Losing the Illusion of Permanence

Our games are great for providing a false sense of accomplishment. I leveled! I got a badge! We defeated the dragon! It is an accomplishment in some sense, but it does not clean the kitty litter, pay off your mortgage, or provide clean drinking water in Africa. That is fine. It does not need to. We all have our recreation and entertainment, and you just as easily might have been watching a sporting event or cog dancing. I am ecumenical about that.

Part of that sense of accomplishment comes from attachment and achievement. You leveled up. Maybe you said you leveled your warrior, but it is still your warrior. You are connected, you have built something. Even if you are grinding your way along a treadmill, the little number says 56 instead of 54. Advancement! Progress!

Building sand castles is not progress. You get memories, maybe a photograph, and the tide comes in. You have sand again. It might be fun making sand castles, but that fun is more like baking a cake than raising a barn. We know the barn will be gone someday too, but it is less ephemeral.

Is this game The One? Will it last for years rather than months? We build up our characters. We spend hours getting that purple set. We have massive guild drama over loot allocation. And then we move on to the next game. The next The One might be several years away, or maybe you know this next game is just a bagatelle. The flames are barely on the horizon, and already it tastes like ashes.

: Zubon

5 thoughts on “Losing the Illusion of Permanence”

  1. Take a look at the vast majority of spiritual disciplines, including big chunks of the major religions. The rhetoric you just used to describe life in the virtual, they use to describe life in the real. The sand castle analogy is especially fitting.

    All our decisions of importance are based on layers of arbitrarily determined meaning. Warrior level 56 might mean more to you than what the receptionist at your work thinks of you. Someone else will think the opposite. Both are right, and wrong. There is no permanence – anywhere – and all matters of importance are arbitrarily designated such by someone with no more authority than you.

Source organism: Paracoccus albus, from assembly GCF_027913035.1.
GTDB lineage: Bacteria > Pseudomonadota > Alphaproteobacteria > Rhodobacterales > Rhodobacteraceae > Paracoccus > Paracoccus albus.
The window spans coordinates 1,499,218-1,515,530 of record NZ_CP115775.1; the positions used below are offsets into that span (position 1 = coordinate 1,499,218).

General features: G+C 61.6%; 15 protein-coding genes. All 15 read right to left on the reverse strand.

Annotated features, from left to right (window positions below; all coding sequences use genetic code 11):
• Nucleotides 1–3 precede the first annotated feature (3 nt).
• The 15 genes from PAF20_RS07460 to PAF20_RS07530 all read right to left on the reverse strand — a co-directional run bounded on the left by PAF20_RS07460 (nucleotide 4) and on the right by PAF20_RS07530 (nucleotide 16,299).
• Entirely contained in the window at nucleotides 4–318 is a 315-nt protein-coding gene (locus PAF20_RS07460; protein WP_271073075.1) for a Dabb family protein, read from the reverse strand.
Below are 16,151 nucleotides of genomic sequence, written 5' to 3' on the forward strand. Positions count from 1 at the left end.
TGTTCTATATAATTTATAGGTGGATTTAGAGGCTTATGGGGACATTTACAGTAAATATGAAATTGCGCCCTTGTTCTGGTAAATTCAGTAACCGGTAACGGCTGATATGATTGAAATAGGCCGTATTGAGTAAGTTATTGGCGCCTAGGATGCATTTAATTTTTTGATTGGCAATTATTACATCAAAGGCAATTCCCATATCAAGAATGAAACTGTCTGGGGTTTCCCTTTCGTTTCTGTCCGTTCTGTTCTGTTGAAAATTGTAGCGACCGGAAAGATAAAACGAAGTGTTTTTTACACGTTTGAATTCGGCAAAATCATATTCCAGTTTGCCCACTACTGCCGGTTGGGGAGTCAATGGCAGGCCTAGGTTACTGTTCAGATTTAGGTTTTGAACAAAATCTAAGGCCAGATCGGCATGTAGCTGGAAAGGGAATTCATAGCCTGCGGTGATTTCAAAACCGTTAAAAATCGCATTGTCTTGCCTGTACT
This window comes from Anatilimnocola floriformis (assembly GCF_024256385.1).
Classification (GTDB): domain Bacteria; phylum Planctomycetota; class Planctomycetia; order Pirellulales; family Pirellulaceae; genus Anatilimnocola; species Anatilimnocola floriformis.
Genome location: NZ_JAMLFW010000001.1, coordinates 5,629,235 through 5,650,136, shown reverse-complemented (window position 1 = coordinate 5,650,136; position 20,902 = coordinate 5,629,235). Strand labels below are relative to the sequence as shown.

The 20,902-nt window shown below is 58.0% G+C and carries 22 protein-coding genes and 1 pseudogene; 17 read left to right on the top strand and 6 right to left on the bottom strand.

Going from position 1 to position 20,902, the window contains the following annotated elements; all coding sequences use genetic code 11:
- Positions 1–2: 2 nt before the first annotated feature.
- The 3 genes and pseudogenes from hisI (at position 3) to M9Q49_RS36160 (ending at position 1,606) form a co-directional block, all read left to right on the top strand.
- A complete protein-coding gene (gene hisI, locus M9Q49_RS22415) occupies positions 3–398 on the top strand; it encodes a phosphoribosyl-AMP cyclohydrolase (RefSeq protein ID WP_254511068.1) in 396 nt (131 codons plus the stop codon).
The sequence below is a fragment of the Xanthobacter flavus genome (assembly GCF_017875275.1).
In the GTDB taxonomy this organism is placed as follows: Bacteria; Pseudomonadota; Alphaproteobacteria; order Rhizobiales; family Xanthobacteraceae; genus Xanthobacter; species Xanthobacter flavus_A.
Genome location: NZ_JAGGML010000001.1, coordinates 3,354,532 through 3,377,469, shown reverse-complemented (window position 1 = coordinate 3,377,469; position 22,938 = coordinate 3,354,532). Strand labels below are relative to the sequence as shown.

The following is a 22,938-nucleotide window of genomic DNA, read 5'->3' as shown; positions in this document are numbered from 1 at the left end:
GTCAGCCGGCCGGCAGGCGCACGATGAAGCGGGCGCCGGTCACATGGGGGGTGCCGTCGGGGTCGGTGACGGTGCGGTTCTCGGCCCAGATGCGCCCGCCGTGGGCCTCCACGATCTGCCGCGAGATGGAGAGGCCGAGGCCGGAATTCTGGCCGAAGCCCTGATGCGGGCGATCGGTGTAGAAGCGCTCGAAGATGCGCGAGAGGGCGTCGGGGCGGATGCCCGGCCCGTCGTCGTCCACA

2. I may be too confused about this post…

    Let me wax philosophical for just a moment on the merits of accomplishm****

    “Ooo…I found a shiny badge”

  3. Nice writing! I used to stop by here and thought of it as just another MUMORPIGUH ramble site, but the last few times there’s been some excellent stuff – thanks!

    In response to what you said, I think games are essentially soul viruses, they’re designed to hook into our urges on various levels. Finding out what happens next, looking flash, being better than the other guy, beating that bastard… etc. These are exactly the same urges that drive us through life, just in a synthetic environment.

    And really – permanence? We are here and it is now – the rest is largely conjecture. What do you actually =have= apart from sense input, memory and imagination?

  4. Okay, first, a philosophical answer: LOL EVERYTHING IS EPHEMERAL AND FLEETING, INCLUDING ZUBON AND ME and all the MMO’s we play…

    If you’ve forgotten that, please take a moment to look at your watch and ponder on how many more seconds remain in your meager life.

    Anyway, the actual answer is that, like your life, the ephemerality of MMO’s doesn’t matter because you enjoy what you have while you have it, and then move on to new challenges. You only get to enjoy your achievement until you get bored with it – then you WANT a new frontier, something new to do.

    If you’re seeking permanence in an MMO, you are looking in the wrong place. Try a standalone RPG or adventure game. Fallout 3 might be a good place to start. MMO’s are as transitory as life itself – that’s the whole appeal, actually.

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